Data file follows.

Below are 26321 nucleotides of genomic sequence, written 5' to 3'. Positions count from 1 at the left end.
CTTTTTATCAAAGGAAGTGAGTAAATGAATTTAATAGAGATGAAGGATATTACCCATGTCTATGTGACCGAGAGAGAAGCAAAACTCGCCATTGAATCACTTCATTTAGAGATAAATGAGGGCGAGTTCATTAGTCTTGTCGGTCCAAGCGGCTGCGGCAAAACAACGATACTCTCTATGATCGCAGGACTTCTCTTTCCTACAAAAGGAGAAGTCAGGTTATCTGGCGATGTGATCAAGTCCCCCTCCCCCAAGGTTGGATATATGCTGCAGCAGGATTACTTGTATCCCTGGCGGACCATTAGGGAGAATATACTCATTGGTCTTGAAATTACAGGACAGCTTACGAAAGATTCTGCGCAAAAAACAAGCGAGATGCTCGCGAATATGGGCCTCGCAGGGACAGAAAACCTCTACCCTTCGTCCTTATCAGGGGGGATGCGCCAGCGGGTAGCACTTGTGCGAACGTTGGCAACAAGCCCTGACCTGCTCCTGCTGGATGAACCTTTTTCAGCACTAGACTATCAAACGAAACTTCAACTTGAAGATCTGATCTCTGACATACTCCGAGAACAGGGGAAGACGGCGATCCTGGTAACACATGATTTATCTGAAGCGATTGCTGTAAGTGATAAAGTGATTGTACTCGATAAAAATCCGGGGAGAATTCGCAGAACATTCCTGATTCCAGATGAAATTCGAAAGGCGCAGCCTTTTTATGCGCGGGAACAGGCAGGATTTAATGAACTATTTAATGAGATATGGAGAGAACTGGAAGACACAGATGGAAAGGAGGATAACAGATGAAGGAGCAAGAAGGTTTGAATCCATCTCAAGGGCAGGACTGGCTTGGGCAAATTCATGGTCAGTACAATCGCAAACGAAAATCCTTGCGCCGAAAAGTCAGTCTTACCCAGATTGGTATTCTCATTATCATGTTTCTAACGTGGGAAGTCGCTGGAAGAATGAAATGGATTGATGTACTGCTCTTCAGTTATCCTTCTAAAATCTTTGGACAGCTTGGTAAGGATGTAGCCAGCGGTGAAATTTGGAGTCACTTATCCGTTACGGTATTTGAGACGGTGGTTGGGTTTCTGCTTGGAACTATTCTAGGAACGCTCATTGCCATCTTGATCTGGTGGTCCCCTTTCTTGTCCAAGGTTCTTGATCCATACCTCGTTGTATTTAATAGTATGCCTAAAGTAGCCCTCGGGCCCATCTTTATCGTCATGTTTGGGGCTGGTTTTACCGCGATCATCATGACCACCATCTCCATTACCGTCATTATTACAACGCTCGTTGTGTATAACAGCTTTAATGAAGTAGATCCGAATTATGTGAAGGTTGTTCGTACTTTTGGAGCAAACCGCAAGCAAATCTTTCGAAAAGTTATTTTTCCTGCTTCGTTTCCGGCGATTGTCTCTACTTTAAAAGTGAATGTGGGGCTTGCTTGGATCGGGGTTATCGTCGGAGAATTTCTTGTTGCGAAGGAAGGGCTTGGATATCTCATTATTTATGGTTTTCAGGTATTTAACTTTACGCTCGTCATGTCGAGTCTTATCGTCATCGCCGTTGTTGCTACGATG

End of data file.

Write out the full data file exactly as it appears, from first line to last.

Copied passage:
Below are 26321 nucleotides of genomic sequence, written 5' to 3'. Positions count from 1 at the left end.
CTTTTTATCAAAGGAAGTGAGTAAATGAATTTAATAGAGATGAAGGATATTACCCATGTCTATGTGACCGAGAGAGAAGCAAAACTCGCCATTGAATCACTTCATTTAGAGATAAATGAGGGCGAGTTCATTAGTCTTGTCGGTCCAAGCGGCTGCGGCAAAACAACGATACTCTCTATGATCGCAGGACTTCTCTTTCCTACAAAAGGAGAAGTCAGGTTATCTGGCGATGTGATCAAGTCCCCCTCCCCCAAGGTTGGATATATGCTGCAGCAGGATTACTTGTATCCCTGGCGGACCATTAGGGAGAATATACTCATTGGTCTTGAAATTACAGGACAGCTTACGAAAGATTCTGCGCAAAAAACAAGCGAGATGCTCGCGAATATGGGCCTCGCAGGGACAGAAAACCTCTACCCTTCGTCCTTATCAGGGGGGATGCGCCAGCGGGTAGCACTTGTGCGAACGTTGGCAACAAGCCCTGACCTGCTCCTGCTGGATGAACCTTTTTCAGCACTAGACTATCAAACGAAACTTCAACTTGAAGATCTGATCTCTGACATACTCCGAGAACAGGGGAAGACGGCGATCCTGGTAACACATGATTTATCTGAAGCGATTGCTGTAAGTGATAAAGTGATTGTACTCGATAAAAATCCGGGGAGAATTCGCAGAACATTCCTGATTCCAGATGAAATTCGAAAGGCGCAGCCTTTTTATGCGCGGGAACAGGCAGGATTTAATGAACTATTTAATGAGATATGGAGAGAACTGGAAGACACAGATGGAAAGGAGGATAACAGATGAAGGAGCAAGAAGGTTTGAATCCATCTCAAGGGCAGGACTGGCTTGGGCAAATTCATGGTCAGTACAATCGCAAACGAAAATCCTTGCGCCGAAAAGTCAGTCTTACCCAGATTGGTATTCTCATTATCATGTTTCTAACGTGGGAAGTCGCTGGAAGAATGAAATGGATTGATGTACTGCTCTTCAGTTATCCTTCTAAAATCTTTGGACAGCTTGGTAAGGATGTAGCCAGCGGTGAAATTTGGAGTCACTTATCCGTTACGGTATTTGAGACGGTGGTTGGGTTTCTGCTTGGAACTATTCTAGGAACGCTCATTGCCATCTTGATCTGGTGGTCCCCTTTCTTGTCCAAGGTTCTTGATCCATACCTCGTTGTATTTAATAGTATGCCTAAAGTAGCCCTCGGGCCCATCTTTATCGTCATGTTTGGGGCTGGTTTTACCGCGATCATCATGACCACCATCTCCATTACCGTCATTATTACAACGCTCGTTGTGTATAACAGCTTTAATGAAGTAGATCCGAATTATGTGAAGGTTGTTCGTACTTTTGGAGCAAACCGCAAGCAAATCTTTCGAAAAGTTATTTTTCCTGCTTCGTTTCCGGCGATTGTCTCTACTTTAAAAGTGAATGTGGGGCTTGCTTGGATCGGGGTTATCGTCGGAGAATTTCTTGTTGCGAAGGAAGGGCTTGGATATCTCATTATTTATGGTTTTCAGGTATTTAACTTTACGCTCGTCATGTCGAGTCTTATCGTCATCGCCGTTGTTGCTACGATG